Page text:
Shiyan Koh: (14:23)
Yeah. But I mean, I think it's also a function of what capital markets will bear, right? I think if you said this like three years ago, there are a lot of Khatabook copies being financed with that playbook. And I just got back from a trip to Kenya and Nigeria. And what was interesting was that there are many similar models. So people tried to take those playbooks and roll them out in different African markets because they also have the same problem, right? All these like small warungs or corner stores and things that do everything in pen and paper, can we digitize it? Okay, and what's the incentive is like, okay, at some point we're gonna lend the money, control their payment flow sit in the middle of all that.
But I think what's different is that in the African market, there's less and so a lot of these founders actually were forced to find more profitable or less high burn go-to markets sooner. So you don't see as many as what you see in India or Southeast Asia.
Jeremy Au: (15:26)
I think one underrated risk of cost is that, if everybody's doing EBITDA finance, then you know, it's quite possible that many whales that are borrowing a lot from you end up also being whales borrowing from other finance and better finance. And so I think, I don't think we're really there yet in emerging markets yet because it's not enough capital in general.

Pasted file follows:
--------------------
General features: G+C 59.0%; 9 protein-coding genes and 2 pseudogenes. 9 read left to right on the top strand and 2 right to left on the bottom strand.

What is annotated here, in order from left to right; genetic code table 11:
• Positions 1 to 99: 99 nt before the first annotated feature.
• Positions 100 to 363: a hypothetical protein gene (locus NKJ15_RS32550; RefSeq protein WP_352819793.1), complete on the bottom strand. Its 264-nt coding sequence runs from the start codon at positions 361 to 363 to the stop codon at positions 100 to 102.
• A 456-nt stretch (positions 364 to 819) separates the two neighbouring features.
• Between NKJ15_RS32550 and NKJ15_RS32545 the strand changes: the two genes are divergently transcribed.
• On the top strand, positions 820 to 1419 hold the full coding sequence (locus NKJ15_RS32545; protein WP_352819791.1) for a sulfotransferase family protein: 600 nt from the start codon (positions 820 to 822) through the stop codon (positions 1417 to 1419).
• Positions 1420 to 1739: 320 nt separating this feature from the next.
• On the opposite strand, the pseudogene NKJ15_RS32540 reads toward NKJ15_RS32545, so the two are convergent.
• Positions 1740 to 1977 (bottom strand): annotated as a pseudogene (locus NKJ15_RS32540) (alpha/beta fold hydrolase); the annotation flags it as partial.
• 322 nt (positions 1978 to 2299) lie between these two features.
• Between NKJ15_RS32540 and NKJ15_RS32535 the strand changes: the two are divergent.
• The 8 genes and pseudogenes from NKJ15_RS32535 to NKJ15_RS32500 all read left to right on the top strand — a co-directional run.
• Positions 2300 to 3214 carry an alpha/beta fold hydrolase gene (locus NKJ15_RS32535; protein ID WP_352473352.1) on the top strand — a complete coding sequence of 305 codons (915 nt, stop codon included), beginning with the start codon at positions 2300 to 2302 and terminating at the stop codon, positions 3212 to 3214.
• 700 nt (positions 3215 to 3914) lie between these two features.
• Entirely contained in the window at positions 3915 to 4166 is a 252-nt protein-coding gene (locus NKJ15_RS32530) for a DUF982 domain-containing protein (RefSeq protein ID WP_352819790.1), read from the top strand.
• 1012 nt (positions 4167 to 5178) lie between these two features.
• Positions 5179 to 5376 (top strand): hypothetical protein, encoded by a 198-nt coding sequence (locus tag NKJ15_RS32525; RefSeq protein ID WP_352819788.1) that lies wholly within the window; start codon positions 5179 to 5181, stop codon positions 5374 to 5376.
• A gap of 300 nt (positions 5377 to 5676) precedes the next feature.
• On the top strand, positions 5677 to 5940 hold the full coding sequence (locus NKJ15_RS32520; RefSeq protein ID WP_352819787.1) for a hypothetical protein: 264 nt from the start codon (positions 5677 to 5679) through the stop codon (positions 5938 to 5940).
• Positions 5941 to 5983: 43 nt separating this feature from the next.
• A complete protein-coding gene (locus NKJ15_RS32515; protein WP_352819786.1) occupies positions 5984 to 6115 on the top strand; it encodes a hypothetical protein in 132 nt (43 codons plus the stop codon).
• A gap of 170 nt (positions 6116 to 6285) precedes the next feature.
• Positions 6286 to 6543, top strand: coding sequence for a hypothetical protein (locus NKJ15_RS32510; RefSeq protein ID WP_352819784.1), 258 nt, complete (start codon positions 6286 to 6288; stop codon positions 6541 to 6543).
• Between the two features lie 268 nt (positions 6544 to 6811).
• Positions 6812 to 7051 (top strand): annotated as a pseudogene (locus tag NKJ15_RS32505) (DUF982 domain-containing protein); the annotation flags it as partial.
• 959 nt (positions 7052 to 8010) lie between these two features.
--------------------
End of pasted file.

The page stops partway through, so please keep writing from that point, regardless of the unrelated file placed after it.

Shiyan Koh: (15:45)
But if it's a closed loop you can take the collections first.
Jeremy Au: (15:48)
Yeah if you have the embedded finance.
Shiyan Koh: (15:50)
Yeah so assuming they run through you.
Jeremy Au: (15:52)
Exactly. But I think the scary part, I think I've seen a lot of folks is like they're doing this landing without a very clear lock on this flow, right? For all sorts of reasons. And so they're saying like, oh, we're gonna do a bunch of analysis and modelling of the uncorrelated risk?